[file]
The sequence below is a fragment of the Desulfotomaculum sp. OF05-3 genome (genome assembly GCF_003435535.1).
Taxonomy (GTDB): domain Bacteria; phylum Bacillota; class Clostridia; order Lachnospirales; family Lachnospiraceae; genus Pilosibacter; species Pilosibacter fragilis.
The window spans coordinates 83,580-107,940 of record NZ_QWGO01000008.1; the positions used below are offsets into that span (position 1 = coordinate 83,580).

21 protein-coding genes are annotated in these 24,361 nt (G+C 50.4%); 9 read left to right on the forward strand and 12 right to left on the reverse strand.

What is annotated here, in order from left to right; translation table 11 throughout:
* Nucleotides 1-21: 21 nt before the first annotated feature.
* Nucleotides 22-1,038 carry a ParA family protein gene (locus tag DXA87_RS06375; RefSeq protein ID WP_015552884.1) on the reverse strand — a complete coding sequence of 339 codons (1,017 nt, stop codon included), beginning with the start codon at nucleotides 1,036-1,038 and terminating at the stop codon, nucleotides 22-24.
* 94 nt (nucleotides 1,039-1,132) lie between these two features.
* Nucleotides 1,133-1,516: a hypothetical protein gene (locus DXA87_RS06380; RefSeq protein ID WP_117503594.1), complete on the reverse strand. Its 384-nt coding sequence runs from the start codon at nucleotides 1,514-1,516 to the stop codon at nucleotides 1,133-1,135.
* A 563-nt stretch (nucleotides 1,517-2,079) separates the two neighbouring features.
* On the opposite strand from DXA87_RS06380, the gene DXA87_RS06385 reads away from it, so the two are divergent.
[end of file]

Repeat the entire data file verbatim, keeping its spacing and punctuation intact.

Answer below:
The sequence below is a fragment of the Desulfotomaculum sp. OF05-3 genome (genome assembly GCF_003435535.1).
Taxonomy (GTDB): domain Bacteria; phylum Bacillota; class Clostridia; order Lachnospirales; family Lachnospiraceae; genus Pilosibacter; species Pilosibacter fragilis.
The window spans coordinates 83,580-107,940 of record NZ_QWGO01000008.1; the positions used below are offsets into that span (position 1 = coordinate 83,580).

21 protein-coding genes are annotated in these 24,361 nt (G+C 50.4%); 9 read left to right on the forward strand and 12 right to left on the reverse strand.

What is annotated here, in order from left to right; translation table 11 throughout:
* Nucleotides 1-21: 21 nt before the first annotated feature.
* Nucleotides 22-1,038 carry a ParA family protein gene (locus tag DXA87_RS06375; RefSeq protein ID WP_015552884.1) on the reverse strand — a complete coding sequence of 339 codons (1,017 nt, stop codon included), beginning with the start codon at nucleotides 1,036-1,038 and terminating at the stop codon, nucleotides 22-24.
* 94 nt (nucleotides 1,039-1,132) lie between these two features.
* Nucleotides 1,133-1,516: a hypothetical protein gene (locus DXA87_RS06380; RefSeq protein ID WP_117503594.1), complete on the reverse strand. Its 384-nt coding sequence runs from the start codon at nucleotides 1,514-1,516 to the stop codon at nucleotides 1,133-1,135.
* A 563-nt stretch (nucleotides 1,517-2,079) separates the two neighbouring features.
* On the opposite strand from DXA87_RS06380, the gene DXA87_RS06385 reads away from it, so the two are divergent.